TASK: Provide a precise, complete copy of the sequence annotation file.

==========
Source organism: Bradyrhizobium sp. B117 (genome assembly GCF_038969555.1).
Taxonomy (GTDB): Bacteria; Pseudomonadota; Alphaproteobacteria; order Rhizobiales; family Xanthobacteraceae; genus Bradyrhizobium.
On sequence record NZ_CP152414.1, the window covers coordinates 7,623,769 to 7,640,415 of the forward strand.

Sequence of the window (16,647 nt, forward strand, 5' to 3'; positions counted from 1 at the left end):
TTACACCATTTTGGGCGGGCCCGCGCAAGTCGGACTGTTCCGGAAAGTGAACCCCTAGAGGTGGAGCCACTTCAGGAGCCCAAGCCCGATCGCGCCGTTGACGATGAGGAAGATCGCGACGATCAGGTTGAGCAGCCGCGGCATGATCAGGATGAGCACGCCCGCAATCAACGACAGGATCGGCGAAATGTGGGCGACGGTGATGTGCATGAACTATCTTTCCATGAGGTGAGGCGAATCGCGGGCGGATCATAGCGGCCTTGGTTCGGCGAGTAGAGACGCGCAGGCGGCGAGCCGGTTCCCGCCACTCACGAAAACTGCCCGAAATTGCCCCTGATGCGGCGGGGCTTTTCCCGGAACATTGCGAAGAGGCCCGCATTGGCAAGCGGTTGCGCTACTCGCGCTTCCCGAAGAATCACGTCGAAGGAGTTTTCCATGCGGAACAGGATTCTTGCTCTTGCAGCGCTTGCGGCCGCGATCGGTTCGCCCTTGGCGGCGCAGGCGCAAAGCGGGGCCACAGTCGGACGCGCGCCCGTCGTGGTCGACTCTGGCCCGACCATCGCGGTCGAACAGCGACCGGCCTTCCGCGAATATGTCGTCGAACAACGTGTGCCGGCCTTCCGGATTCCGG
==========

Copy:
Source organism: Bradyrhizobium sp. B117 (genome assembly GCF_038969555.1).
Taxonomy (GTDB): Bacteria; Pseudomonadota; Alphaproteobacteria; order Rhizobiales; family Xanthobacteraceae; genus Bradyrhizobium.
On sequence record NZ_CP152414.1, the window covers coordinates 7,623,769 to 7,640,415 of the forward strand.

Sequence of the window (16,647 nt, forward strand, 5' to 3'; positions counted from 1 at the left end):
TTACACCATTTTGGGCGGGCCCGCGCAAGTCGGACTGTTCCGGAAAGTGAACCCCTAGAGGTGGAGCCACTTCAGGAGCCCAAGCCCGATCGCGCCGTTGACGATGAGGAAGATCGCGACGATCAGGTTGAGCAGCCGCGGCATGATCAGGATGAGCACGCCCGCAATCAACGACAGGATCGGCGAAATGTGGGCGACGGTGATGTGCATGAACTATCTTTCCATGAGGTGAGGCGAATCGCGGGCGGATCATAGCGGCCTTGGTTCGGCGAGTAGAGACGCGCAGGCGGCGAGCCGGTTCCCGCCACTCACGAAAACTGCCCGAAATTGCCCCTGATGCGGCGGGGCTTTTCCCGGAACATTGCGAAGAGGCCCGCATTGGCAAGCGGTTGCGCTACTCGCGCTTCCCGAAGAATCACGTCGAAGGAGTTTTCCATGCGGAACAGGATTCTTGCTCTTGCAGCGCTTGCGGCCGCGATCGGTTCGCCCTTGGCGGCGCAGGCGCAAAGCGGGGCCACAGTCGGACGCGCGCCCGTCGTGGTCGACTCTGGCCCGACCATCGCGGTCGAACAGCGACCGGCCTTCCGCGAATATGTCGTCGAACAACGTGTGCCGGCCTTCCGGATTCCGG